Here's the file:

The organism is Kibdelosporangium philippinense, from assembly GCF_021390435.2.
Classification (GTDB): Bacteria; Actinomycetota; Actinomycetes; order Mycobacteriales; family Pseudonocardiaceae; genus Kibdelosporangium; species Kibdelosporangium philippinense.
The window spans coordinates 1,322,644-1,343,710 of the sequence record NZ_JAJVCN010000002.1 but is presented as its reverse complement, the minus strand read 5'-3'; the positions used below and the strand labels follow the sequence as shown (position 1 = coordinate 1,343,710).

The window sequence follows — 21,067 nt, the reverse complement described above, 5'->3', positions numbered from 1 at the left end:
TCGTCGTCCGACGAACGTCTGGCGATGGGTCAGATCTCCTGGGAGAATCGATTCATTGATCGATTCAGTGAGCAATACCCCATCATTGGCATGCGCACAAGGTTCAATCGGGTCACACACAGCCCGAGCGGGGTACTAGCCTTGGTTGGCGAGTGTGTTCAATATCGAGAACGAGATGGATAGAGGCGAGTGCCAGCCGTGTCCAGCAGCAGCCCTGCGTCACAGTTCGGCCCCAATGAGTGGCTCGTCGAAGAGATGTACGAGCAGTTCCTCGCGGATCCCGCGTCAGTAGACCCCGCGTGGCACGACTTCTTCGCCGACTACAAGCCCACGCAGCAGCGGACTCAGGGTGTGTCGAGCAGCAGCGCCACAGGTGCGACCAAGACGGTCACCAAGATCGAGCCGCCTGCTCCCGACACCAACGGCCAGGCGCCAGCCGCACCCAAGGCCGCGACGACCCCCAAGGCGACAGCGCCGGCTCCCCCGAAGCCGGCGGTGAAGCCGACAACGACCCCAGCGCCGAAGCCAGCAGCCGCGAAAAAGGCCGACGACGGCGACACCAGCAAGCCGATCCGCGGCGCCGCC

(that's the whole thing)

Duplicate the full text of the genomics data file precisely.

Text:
The organism is Kibdelosporangium philippinense, from assembly GCF_021390435.2.
Classification (GTDB): Bacteria; Actinomycetota; Actinomycetes; order Mycobacteriales; family Pseudonocardiaceae; genus Kibdelosporangium; species Kibdelosporangium philippinense.
The window spans coordinates 1,322,644-1,343,710 of the sequence record NZ_JAJVCN010000002.1 but is presented as its reverse complement, the minus strand read 5'-3'; the positions used below and the strand labels follow the sequence as shown (position 1 = coordinate 1,343,710).

The window sequence follows — 21,067 nt, the reverse complement described above, 5'->3', positions numbered from 1 at the left end:
TCGTCGTCCGACGAACGTCTGGCGATGGGTCAGATCTCCTGGGAGAATCGATTCATTGATCGATTCAGTGAGCAATACCCCATCATTGGCATGCGCACAAGGTTCAATCGGGTCACACACAGCCCGAGCGGGGTACTAGCCTTGGTTGGCGAGTGTGTTCAATATCGAGAACGAGATGGATAGAGGCGAGTGCCAGCCGTGTCCAGCAGCAGCCCTGCGTCACAGTTCGGCCCCAATGAGTGGCTCGTCGAAGAGATGTACGAGCAGTTCCTCGCGGATCCCGCGTCAGTAGACCCCGCGTGGCACGACTTCTTCGCCGACTACAAGCCCACGCAGCAGCGGACTCAGGGTGTGTCGAGCAGCAGCGCCACAGGTGCGACCAAGACGGTCACCAAGATCGAGCCGCCTGCTCCCGACACCAACGGCCAGGCGCCAGCCGCACCCAAGGCCGCGACGACCCCCAAGGCGACAGCGCCGGCTCCCCCGAAGCCGGCGGTGAAGCCGACAACGACCCCAGCGCCGAAGCCAGCAGCCGCGAAAAAGGCCGACGACGGCGACACCAGCAAGCCGATCCGCGGCGCCGCC